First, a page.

I wanted to preserve the magic that happens in a live show. There is a certain amount of adrenalin in the blood when performing live in front of an audience that goes missing in the studio. One also tends to be too musch of a perfectionist in studio. Sometimes it’s those “faulty” human moments that become so engrained in the listening experience that you can’t imagine the song without it. I wanted that in my DVD. I wanted people to see what I can do live. And my colleagues are shit hot at what they do. They deserve to get the opportunity to show off.
You used a fair amount of critically acclaimed Afrikaans texts (Winterbach, Brink, etc.) as the premise or inspiration of your songs. Did you feel any pressure during your song writing process to justify these texts?
Strangely no. I enjoyed the process. It reminded me of my years studying Afrikaans Netherlands at university. The wonderful thing about literature is that it’s open to interpretation. There is no real right or wrong really. We’re all subjective in our interpretation of what we see, read and hear. I was a little bit nervous of what the respective writers would think of my interpretations of their songs…but luckily those who made an effort to check it out only had good things to say.
When you started out with your music career, you were a waitress at the legendary Dorpstreet Theatre, what did those days mean to you as an artist?
I got to see South Africa’s best perform there. I got to feel that longing weird feeling in my stomach that told me that I need to be on stage. It was a great time for me. My first show was actually at Dorpstreet Theatre. It felt like home and made the first steps into performing a little bit easier. Dorpstreet is still the place where I like to try out my new songs. I feel safe there.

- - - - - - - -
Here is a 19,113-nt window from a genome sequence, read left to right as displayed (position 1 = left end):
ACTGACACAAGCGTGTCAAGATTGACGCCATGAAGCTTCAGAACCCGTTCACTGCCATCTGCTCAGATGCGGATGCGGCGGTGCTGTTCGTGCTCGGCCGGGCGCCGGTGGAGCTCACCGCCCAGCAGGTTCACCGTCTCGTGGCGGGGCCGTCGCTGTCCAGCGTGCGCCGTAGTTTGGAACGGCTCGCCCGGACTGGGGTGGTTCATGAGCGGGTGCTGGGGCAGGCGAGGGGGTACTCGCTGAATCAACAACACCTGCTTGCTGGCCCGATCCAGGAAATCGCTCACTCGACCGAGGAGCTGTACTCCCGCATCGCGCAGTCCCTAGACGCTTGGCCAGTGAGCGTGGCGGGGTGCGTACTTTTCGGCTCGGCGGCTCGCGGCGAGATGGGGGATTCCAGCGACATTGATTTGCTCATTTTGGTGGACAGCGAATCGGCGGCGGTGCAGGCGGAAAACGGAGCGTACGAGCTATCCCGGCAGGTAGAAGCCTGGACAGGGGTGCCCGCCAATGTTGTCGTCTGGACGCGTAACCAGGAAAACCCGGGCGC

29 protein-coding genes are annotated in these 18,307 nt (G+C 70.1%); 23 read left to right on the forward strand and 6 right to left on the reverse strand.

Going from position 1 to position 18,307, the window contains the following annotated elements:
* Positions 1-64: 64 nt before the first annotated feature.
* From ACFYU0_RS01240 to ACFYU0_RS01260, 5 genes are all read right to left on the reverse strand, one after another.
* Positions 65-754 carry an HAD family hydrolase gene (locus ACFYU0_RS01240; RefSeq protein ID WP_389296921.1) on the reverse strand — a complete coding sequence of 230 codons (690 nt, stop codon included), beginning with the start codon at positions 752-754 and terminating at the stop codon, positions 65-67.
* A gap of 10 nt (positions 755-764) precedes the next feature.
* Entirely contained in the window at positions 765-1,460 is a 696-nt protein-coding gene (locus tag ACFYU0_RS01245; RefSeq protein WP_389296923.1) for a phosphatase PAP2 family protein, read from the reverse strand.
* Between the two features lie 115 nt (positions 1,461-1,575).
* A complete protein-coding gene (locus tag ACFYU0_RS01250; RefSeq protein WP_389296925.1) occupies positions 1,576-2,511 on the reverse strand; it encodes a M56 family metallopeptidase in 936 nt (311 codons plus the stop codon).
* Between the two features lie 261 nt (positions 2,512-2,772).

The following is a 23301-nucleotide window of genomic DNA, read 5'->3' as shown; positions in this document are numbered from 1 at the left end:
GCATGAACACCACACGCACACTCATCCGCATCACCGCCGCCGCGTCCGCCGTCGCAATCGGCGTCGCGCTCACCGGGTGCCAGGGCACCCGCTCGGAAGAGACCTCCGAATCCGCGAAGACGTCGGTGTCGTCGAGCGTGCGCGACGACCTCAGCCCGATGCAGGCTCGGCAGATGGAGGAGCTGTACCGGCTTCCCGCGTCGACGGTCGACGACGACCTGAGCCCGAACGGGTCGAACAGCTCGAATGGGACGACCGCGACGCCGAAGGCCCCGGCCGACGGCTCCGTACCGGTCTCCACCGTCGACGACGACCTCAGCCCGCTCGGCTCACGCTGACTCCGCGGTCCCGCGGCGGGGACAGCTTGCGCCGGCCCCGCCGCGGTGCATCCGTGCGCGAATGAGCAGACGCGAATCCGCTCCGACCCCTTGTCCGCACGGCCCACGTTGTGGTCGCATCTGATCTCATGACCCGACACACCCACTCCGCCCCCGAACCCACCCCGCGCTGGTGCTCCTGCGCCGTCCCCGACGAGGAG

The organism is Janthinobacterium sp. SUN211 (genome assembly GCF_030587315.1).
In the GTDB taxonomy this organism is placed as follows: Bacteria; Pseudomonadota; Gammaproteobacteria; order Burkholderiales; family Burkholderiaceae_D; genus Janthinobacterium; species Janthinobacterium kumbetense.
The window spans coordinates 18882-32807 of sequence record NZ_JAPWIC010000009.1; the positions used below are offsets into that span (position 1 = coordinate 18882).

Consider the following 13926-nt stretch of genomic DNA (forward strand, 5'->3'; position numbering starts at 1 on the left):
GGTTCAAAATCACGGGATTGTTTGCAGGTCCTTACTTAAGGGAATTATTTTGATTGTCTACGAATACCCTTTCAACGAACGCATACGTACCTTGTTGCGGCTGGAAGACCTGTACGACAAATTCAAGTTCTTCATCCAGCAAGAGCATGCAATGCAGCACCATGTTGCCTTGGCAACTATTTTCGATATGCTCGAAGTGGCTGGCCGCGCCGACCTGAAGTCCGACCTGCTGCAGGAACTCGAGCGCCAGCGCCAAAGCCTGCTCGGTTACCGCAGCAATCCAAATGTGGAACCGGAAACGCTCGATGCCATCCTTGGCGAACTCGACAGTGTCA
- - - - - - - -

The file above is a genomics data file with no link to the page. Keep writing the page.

You collaborated with Peter Mitchell recently in his reissue of Hamlet By Night, can you tell us more about that?
I’ve known Peter Mitchell for quite some time and have huge respect for his songwriting abilities. I also have a little business called Groovy Concerts. I’ve booked him a couple of times to perform at one of the venues I book for. He invited me to sing “Mautie’s Song” with him. It’s a beautiful song and there was no question as to what the answer would be. I think it came out beautifully.
Where can we see you perform this December?
Performances in December:
15 Dec @ Pottersplace, Jbay
17 Dec @ Ferry Wine Fest, Jbay
21 December @ Cotage Fromage, Franschoek
4 January @ Melkbosstrand Country Club with Gerald Clark
Any plans for 2013?
I will be performing at the Suidoosterfees in February, I’ll be performing blues and country with Gerald Clark at the Woordfees in March, I will be performing at the anual STRAB fest in Mozambique – which is always great fun!
Then I’m planning an interesting Storielied national tour – with a twist. Cant talk about it yet… and I am planning a school tour as well. Furthermore Gerald Clark and I will be working on revitalising our Blues and Country show. We plan to do great things with this production – so watch this space. What else? I have loads of new English material which needs to be recorded some time in 2013. There is little burning desire to play with some electronic music in 2013 as well. I would like to stick my fingers into a couple of pies and play around. This is after all what I do for a living.